Friday, March 27, 2009

Help Iraq's Teachers Now

Labour Start has launched a major international campaign in defence of the Iraqi Teachers Union (ITU) who face the threat of being taken over by the government.

The teachers are demonstrating tomorrow in their thousands in Baghdad.

The matter is explained here by Abullah Muhsin, the British Representative of the ITU who has in the past addressed the North East Derbyshire Constituency Labour Party.

This matter was also raised earlier on this blog - see here.

Please click here now to send off a message of protest. Spread the word.


The Iraqi Teachers Union (ITU) held its second national protest on 28 March 2009 with over 500 protesters. The ITU protest attracted Iraqi media, and support from Iraqi trade unions and civil society organisations such as the Association of Political Prisoners (victims of former regime).The ITU protest carried the following slogans -
*Respect the Iraqi constitution.

*The ITU reject the Iraqi government interference in the internal affairs of the union and call on it to cease its undemocratic attempts to take control of the ITU.

*The union shall hold elections only under its internal rules and in the presence of judges

*Support civil society organisations. Allow them to do their job to strengthen democracy.

SEE MORE HERE FROM ERIC LEE, EDITOR OF LABOUR START AND ABDULLAH MUHSIN (ITU). Photo : Abdullah relaxes at last year's Conference held by Labour Start.

Monday, March 9, 2009

Blathering To Some Purpose

The photo below is taken at the close of last night's discussion meeting. As our discussions then continue in the lounge bar afterwards, three people had already left to get their orders in. Dave Hill is behind the camera. The speaker was Geoff Bratley-Kendall who is centre-front with his arms crossed. We all felt that we had had an excellent and fruitful meeting discussing the problems being experienced in Adult Education.(Click onto the photo for a larger image).

Geoff's Kes Experience

Geoff set the scene by describing his own experiences. These resonated with his listeners as was revealed in the power of the subsequent debate.

When he was 14 he had what he called his "Kes experience". At school he was called in to discuss his future and he said that he would like to be an architect. The career advisor abruptly told him that he had only three options. (1) The armed forces, (2) Staveley Works and (3) the pit. As he had no military aspirations and did not like the smell that came from Staveley Works, he opted for work at the pit.

One saving grace was that in becoming an electrician at Markham No.2 pit, he gained vocational qualifications at Clowne Tech. The other was that with a group of his mates he became active in the NUM. It helped that they met in the Barley Mow pub.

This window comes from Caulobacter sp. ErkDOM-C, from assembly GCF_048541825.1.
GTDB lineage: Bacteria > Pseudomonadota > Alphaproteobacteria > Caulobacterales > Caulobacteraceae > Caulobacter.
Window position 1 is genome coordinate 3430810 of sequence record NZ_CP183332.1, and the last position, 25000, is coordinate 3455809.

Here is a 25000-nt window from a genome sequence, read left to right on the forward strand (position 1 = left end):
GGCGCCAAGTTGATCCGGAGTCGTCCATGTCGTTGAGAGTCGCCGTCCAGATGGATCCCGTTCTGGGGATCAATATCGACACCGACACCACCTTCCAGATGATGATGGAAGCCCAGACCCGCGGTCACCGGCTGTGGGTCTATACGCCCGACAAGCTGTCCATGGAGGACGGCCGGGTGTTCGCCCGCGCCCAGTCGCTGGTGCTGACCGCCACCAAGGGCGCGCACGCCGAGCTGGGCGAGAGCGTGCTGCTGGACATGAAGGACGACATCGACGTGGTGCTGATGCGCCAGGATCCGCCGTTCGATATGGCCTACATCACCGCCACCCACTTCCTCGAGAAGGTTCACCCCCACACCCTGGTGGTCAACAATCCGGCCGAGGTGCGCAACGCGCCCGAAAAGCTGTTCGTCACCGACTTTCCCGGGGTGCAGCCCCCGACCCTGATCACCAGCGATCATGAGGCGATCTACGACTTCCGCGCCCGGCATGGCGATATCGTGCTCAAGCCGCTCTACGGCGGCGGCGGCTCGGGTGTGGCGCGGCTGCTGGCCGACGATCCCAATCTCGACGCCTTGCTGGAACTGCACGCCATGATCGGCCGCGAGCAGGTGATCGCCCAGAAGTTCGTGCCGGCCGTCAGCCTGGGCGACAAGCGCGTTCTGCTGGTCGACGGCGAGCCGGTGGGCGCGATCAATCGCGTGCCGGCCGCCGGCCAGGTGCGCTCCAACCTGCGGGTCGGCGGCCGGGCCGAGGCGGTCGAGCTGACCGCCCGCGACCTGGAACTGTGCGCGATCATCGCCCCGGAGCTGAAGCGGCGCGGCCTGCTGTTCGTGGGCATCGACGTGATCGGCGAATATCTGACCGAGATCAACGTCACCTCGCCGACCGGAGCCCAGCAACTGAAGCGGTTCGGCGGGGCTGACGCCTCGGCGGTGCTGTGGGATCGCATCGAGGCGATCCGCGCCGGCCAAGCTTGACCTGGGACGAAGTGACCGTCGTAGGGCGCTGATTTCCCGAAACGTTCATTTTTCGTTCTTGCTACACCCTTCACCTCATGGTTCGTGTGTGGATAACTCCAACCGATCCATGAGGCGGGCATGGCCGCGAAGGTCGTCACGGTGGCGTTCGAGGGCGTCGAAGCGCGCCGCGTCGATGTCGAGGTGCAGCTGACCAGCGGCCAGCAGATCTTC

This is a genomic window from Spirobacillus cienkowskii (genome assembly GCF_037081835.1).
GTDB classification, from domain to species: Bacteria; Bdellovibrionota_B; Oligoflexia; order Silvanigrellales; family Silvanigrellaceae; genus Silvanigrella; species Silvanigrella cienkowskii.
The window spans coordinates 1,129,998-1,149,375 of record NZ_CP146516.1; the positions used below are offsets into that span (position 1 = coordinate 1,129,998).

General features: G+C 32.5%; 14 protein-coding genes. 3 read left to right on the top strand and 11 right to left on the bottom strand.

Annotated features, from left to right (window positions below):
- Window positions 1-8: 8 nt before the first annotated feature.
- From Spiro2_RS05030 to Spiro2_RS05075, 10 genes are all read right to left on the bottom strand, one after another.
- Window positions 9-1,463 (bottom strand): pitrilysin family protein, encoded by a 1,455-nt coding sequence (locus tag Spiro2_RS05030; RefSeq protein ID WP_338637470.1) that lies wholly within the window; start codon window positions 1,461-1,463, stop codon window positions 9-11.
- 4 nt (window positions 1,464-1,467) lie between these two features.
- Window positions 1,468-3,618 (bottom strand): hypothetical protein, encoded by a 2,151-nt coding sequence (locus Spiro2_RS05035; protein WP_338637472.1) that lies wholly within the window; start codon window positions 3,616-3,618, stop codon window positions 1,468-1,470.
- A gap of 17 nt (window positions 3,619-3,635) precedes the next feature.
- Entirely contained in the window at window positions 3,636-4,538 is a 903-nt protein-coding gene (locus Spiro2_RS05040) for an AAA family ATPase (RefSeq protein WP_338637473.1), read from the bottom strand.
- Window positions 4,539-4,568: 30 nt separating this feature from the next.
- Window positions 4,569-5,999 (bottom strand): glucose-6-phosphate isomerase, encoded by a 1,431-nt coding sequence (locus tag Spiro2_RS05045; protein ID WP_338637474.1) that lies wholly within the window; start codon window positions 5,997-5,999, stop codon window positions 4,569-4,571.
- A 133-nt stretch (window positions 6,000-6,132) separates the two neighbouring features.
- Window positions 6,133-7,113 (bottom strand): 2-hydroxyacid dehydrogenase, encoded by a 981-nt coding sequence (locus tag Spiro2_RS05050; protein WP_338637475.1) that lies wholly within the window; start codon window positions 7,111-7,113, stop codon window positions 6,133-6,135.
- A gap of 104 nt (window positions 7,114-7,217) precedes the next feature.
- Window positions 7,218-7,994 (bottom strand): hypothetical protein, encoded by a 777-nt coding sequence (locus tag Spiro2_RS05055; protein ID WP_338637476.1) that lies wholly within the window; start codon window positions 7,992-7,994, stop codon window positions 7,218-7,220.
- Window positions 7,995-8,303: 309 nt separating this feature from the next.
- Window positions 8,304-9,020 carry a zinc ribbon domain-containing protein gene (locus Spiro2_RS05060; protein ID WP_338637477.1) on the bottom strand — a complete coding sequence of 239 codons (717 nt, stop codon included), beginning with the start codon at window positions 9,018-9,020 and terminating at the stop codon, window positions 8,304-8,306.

Into Adult Education

Because of his NUM interests he moved on to attend a three-year Industrial Day Release Course for Derbyshire Miners run by the Sheffield University Extramural Department studying Industrial Relations and Political Economy, topped up with TUC and WEA week-end schools. As the provision moved to its close, the bulk of his day-release class showed an interest in moving from part-time study to full-time residential adult education. With two of his mates he embarked on a two year course at Coleg Harlech.

When the three went by car to the College in Wales, it was the longest journey he had then made in his life. The students and tutors were friends. Life was so uplifting that 40 years afterwards he still visits the College three times a year.

He then went to Hull University, which in comparison he felt was elitist and unsatisfactory. But after a stint back as a pit electrician, he moved into work as a Further Education (FE) Lecturer who taught adult education classes, eventually lecturing at Sheffield College for 21 years. When he retired, he returned to being an electrician. But not at the pit, which had in any case been closed.


He learnt that education does not have to happen at a particular time in one's life. He had seen the regular tapping of unknown talents. He saw the strength of educational provision which started out on a voluntary basis, where those studying did not have to be present if they weren't interested. He also knew he had to stay with Trade Unionism and he became an Executive Member of NATFHE.

Decline and Fall

He saw the decline of such forms of adult education as arising from the time of the 1992 Further and Higher Education Bill where the funding restrictions of the FE sector were spread to bodies such as Adult Education Colleges at Coleg Harlech, Ruskin, the Northern College, Fircroft, Hillcroft and Newbattle Abbey.

Unemployment, Student Loans, the Foster Report claiming that Colleges were not for older students, employer-led educational qualifications, education by the stepping stones of modules and certificates had all led to a loss of adult educational provisions. Some 2 million places in FE and Adult Education have been lost in England since 2005 and Age Concern point to a 24% cut in provisions for the over 60s.

What Is To Be Done?

Geoff is Secretary of the Coleg Harlech Association of Old Students (CHAOS) who have moved to form links with other student and ex-student organisations of Adult Education Colleges to seek to influence public policy on adult education.